Monday, October 17, 2011

My First Car

She was a beauty. A 1950's something Volkswagen complete with a tiny back window; a starter button; a gas tank system that had a flip switch to give you one more gallon before you really ran out of gas; seats belts (rare but Don Cully, who owned her, was a far sighted guy and he put them in all his cars) and a name, Velma.

The year was 1967. I was working at Miller & Rhoads in the Advertising Department as a layout artist. The pay was okay, my expenses few, but saving money just didn't happen. And so when Pat Cully, fellow artist whose cubicle office was across from mine, said that she and Don were selling their Volkswagen that he had just finished rebuilding my ears perked up. I didn't have a car, never had been able to afford one. Over a year out of college and still without a car. Yup, that was me. I walked or rode my bike to my job, to visit friends, and to the grocery. I took the train home to Alexandria. It worked but a car of my own? Sigh. "How much," I asked certain that it would be well out of my reach. "Two hundred," she replied. "Two hundred? I'll take it." Nevermind that I did not know how to drive a straight stick (this doesn't count) or have a clue how much insurance would cost. My own car!

We sealed the deal, I got insurance, and asked my ex boyfriend to teach me the basics of stick shift driving which turned out to be a couple of thirty minutes lessons in a school parking lot after which he declared me good to go. I wasn't so sure but he had me do the driving back to the Franklin Street vintage home turned into apartment units where we both lived and that was that. I was street worthy.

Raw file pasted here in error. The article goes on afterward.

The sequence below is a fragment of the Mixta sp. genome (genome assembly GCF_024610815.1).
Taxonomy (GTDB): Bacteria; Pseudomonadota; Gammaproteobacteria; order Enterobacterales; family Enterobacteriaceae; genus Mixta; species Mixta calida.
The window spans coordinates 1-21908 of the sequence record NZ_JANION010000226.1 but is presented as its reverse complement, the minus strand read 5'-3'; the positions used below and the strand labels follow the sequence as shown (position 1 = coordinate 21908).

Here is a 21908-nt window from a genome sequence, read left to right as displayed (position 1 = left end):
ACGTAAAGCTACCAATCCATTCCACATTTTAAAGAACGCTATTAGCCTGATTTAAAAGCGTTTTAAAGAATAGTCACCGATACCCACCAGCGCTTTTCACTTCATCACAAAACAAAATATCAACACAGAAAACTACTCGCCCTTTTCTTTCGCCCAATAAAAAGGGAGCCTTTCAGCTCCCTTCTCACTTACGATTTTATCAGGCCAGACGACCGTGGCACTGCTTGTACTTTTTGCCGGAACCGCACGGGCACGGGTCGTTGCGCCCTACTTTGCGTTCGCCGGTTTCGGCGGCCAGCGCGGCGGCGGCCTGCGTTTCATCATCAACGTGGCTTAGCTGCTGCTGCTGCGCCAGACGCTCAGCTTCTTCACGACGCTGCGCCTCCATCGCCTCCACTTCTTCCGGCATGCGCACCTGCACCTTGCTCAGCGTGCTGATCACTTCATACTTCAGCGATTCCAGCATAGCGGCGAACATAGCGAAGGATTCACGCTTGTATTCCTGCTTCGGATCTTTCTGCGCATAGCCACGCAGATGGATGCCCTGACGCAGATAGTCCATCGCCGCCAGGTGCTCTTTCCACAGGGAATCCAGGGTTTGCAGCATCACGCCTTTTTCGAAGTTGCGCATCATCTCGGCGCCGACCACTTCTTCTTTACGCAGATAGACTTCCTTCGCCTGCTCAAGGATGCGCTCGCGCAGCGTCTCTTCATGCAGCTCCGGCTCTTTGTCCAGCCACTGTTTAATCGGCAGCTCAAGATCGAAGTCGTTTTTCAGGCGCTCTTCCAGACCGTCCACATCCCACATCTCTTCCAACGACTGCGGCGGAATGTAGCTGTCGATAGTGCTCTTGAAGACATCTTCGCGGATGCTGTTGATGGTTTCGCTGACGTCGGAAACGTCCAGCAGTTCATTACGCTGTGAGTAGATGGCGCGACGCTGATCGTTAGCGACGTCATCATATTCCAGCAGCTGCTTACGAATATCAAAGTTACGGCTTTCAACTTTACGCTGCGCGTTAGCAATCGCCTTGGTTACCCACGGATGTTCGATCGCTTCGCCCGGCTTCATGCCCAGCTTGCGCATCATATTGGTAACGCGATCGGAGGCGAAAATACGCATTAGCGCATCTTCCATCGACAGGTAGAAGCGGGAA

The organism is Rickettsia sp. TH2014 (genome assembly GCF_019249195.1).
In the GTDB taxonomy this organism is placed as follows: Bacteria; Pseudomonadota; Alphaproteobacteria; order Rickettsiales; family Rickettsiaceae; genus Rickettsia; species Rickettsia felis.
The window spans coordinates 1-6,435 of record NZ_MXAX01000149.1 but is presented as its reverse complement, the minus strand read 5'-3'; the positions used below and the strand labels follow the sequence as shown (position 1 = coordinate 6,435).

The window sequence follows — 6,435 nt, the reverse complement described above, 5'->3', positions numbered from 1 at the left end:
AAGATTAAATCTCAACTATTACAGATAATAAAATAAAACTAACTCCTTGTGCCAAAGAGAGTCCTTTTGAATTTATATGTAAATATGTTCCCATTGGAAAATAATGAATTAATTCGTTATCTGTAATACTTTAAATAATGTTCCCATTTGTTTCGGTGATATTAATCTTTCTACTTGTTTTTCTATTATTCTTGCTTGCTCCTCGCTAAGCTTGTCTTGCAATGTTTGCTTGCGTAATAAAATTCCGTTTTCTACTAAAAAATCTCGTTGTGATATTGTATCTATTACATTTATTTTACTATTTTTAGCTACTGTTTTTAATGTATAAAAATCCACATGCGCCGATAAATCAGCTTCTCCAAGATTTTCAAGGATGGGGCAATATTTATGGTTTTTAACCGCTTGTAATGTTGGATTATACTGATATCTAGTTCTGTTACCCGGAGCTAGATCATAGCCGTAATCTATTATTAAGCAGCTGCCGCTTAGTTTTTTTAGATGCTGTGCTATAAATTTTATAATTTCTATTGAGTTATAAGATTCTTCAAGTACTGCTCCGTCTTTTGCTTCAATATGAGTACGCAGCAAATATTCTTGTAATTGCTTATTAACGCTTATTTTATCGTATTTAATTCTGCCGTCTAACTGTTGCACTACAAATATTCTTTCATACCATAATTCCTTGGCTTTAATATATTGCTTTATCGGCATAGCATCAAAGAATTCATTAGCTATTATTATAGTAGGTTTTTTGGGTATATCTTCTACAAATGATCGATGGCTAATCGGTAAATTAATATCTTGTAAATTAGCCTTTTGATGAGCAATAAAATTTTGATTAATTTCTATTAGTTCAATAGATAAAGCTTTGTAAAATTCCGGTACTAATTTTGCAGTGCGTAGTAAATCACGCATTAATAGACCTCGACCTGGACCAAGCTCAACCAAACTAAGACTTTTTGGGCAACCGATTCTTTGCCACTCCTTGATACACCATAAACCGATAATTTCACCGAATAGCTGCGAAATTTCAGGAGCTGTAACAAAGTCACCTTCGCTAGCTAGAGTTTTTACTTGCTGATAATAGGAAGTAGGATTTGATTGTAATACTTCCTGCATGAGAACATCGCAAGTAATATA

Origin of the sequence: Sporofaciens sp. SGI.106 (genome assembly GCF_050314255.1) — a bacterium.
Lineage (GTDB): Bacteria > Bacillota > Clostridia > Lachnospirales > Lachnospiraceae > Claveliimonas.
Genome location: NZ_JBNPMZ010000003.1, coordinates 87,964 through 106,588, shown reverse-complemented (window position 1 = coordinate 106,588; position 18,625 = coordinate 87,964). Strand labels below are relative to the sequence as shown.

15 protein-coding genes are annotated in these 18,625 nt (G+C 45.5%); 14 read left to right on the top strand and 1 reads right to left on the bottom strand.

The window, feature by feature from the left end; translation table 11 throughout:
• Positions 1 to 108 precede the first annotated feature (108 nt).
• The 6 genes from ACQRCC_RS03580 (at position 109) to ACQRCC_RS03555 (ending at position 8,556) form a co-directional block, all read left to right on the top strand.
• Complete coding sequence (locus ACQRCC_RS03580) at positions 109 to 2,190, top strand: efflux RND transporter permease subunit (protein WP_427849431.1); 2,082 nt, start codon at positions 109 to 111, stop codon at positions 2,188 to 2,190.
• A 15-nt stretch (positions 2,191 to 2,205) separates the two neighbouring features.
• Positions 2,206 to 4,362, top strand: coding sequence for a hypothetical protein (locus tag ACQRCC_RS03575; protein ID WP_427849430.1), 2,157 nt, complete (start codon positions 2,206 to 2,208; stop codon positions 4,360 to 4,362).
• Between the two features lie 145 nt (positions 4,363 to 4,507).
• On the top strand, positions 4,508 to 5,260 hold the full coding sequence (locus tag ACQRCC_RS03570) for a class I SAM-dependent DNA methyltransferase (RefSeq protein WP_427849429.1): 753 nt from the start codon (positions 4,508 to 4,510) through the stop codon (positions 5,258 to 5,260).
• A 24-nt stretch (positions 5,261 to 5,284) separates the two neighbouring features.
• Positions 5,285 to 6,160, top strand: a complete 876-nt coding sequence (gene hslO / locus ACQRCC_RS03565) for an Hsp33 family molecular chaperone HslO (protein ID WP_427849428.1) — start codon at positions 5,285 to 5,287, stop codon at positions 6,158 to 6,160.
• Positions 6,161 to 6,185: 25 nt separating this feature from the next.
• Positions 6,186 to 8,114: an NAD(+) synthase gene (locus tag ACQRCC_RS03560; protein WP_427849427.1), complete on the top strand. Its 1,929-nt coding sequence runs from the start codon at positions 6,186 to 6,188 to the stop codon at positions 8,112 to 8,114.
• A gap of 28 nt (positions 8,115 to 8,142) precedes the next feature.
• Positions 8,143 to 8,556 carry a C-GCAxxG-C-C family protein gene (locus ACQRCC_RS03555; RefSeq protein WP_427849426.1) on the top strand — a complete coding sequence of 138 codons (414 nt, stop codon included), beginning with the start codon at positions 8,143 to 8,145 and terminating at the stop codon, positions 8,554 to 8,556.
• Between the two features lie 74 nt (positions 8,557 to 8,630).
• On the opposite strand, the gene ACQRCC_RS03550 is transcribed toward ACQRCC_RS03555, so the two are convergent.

Velma and I were made for each other. I learned to parallel park in the most minimal spots, on the left and right side of the street, all good since street parking was what I had available. I was a proud gal. Especially since I had failed my high school driving test by pulling wrong out of a parallel parking maneuver that I had just executed perfectly between the two poles designated for the test. Dad had always chided me about my depth perception being bad and assured me that I had lots more room than I thought and so this one time I decided to heed his advice and allow that I had plenty of room to make my exit. Except that I didn't. My front fender just barely touched the pole and didn't even tip it over. But it wobbled and if it had been a real car fender it would have suffered, so, I flunked. It was the last thing on the test too. I had done every other part perfectly, driving in traffic, hand signals, the whole nine yards.

Velma and I stayed together all the way into my marriage with Donny in 1969 and beyond. She took me from our first apartment at Westover Hills to Varina High School way out in the country off of Route 5 and back every day without a hitch. Finally one day she suffered what was going to be an expensive repair, an engine issue I recall.We had lost touch with the Cully's. I'm sure Don could have put her back together in a flash but he wasn't on our radar and so off to the junk yard she went. Still I couldn't let her go without a souvenir. And so I took off her beautiful enameled hood ornament and tucked it away. A few years ago I was creating a self portrait construction using odds and ends from around the house (if you lose something goes the family joke, look for it in mom's art) and came across Velma's ornament. We're pals together again.
Self Portrait 2003